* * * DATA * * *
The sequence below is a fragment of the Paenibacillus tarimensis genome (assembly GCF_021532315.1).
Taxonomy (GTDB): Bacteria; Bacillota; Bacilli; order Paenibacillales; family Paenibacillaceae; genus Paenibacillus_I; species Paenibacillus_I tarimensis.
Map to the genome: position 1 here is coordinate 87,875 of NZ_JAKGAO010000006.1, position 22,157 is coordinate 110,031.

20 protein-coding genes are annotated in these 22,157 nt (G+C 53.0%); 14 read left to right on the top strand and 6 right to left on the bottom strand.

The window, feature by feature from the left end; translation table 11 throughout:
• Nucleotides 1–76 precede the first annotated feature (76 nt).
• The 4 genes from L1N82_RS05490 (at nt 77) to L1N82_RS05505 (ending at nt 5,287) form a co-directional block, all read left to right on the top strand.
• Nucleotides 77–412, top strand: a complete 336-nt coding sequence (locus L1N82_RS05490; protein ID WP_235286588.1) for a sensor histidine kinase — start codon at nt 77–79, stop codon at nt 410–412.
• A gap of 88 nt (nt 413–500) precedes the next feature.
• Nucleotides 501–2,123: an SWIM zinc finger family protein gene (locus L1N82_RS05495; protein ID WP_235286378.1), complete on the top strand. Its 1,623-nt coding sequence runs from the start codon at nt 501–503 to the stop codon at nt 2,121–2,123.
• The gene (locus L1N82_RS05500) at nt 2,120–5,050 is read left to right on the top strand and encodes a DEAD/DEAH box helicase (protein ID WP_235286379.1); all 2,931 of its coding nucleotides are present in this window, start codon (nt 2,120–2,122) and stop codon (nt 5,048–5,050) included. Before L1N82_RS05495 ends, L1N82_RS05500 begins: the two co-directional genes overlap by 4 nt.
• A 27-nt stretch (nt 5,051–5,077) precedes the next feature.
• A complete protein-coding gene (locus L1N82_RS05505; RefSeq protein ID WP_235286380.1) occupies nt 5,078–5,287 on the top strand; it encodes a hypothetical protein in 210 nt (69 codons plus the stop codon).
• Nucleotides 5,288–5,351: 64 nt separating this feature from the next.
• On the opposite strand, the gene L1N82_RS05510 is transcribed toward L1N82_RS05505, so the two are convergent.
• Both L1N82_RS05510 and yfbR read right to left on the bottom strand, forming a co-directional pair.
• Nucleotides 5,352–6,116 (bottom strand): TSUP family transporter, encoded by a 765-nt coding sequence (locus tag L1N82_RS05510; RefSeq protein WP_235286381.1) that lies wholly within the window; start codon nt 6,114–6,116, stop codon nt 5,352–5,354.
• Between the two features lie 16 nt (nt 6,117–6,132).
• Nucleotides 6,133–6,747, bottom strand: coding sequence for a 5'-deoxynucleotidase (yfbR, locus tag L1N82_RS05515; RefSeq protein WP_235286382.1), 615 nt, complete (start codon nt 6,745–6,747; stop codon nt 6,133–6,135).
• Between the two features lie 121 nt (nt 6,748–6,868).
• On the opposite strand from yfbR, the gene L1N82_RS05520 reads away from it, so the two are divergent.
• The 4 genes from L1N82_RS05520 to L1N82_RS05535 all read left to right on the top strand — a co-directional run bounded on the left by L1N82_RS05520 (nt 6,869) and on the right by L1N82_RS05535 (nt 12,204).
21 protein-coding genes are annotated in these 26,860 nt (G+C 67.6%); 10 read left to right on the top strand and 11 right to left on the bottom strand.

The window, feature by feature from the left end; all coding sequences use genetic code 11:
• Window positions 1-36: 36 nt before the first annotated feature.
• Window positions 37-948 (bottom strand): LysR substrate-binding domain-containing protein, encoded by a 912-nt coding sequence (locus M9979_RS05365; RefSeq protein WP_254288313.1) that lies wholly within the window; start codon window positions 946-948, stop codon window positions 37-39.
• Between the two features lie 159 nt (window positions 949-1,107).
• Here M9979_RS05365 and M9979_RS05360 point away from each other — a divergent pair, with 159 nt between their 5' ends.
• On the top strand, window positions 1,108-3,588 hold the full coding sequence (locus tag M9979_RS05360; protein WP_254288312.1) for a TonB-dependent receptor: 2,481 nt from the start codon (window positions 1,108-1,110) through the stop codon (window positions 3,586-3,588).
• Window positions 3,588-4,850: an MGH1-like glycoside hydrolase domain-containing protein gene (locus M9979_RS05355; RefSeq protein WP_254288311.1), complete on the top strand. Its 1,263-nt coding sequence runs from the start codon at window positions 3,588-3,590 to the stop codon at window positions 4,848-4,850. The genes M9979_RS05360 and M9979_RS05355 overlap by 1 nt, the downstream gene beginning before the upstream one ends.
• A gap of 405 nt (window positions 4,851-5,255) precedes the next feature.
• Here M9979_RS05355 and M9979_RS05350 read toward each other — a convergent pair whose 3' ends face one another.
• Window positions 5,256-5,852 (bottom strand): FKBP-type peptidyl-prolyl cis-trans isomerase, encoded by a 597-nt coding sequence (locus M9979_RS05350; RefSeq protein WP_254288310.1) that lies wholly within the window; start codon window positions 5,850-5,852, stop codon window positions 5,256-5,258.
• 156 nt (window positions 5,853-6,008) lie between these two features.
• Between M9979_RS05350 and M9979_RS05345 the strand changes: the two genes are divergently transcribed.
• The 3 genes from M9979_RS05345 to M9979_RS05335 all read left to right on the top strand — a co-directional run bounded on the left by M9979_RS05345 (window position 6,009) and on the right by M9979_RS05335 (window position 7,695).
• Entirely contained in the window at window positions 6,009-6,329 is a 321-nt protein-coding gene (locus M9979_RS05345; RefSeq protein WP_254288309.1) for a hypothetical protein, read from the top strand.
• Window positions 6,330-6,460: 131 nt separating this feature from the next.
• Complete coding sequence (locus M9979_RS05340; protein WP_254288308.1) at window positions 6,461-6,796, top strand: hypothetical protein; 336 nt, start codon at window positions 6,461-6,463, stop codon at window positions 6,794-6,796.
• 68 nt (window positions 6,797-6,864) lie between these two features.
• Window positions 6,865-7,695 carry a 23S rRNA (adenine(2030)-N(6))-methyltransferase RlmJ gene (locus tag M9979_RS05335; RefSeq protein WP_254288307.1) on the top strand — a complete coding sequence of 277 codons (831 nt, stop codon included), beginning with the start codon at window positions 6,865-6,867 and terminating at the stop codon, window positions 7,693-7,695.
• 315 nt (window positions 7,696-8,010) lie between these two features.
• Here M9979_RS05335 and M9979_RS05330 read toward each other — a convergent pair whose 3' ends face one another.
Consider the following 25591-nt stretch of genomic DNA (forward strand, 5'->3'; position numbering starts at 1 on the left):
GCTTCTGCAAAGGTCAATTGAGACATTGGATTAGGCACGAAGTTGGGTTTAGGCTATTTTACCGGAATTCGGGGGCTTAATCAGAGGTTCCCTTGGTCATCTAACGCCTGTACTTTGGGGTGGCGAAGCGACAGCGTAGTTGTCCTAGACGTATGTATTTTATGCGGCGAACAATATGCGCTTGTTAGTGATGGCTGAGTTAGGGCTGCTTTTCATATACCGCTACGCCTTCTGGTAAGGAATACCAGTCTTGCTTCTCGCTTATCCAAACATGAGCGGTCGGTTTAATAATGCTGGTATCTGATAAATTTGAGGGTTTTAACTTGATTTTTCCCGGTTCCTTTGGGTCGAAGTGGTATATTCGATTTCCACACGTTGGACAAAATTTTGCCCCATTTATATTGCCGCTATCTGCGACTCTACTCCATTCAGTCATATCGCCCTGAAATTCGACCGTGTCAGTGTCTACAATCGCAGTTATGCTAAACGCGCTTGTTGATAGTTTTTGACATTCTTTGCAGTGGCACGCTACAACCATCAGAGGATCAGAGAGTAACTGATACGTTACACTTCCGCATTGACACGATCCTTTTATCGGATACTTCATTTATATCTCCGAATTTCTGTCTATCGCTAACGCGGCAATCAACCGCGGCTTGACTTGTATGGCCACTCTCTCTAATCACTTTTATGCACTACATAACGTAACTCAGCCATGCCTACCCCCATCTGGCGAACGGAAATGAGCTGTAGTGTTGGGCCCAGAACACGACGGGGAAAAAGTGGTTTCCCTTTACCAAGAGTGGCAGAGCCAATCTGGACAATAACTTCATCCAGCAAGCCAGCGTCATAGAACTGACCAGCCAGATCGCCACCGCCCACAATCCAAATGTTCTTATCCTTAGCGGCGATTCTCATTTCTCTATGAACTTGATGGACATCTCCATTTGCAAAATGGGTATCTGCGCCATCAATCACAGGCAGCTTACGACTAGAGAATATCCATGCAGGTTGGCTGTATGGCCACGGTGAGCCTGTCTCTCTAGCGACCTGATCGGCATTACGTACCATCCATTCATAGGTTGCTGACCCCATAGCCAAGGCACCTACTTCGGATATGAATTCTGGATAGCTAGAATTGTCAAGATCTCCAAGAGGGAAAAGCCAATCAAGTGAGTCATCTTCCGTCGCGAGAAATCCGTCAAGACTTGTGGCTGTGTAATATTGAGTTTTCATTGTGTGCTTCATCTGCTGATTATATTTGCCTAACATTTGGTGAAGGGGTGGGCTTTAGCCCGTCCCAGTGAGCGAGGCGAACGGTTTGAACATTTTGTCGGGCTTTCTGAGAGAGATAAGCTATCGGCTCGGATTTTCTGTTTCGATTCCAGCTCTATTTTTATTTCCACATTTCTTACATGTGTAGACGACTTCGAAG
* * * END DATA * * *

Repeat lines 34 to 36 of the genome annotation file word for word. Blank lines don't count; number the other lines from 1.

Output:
• 156 nt (window positions 5,853-6,008) lie between these two features.
• Between M9979_RS05350 and M9979_RS05345 the strand changes: the two genes are divergently transcribed.
• The 3 genes from M9979_RS05345 to M9979_RS05335 all read left to right on the top strand — a co-directional run bounded on the left by M9979_RS05345 (window position 6,009) and on the right by M9979_RS05335 (window position 7,695).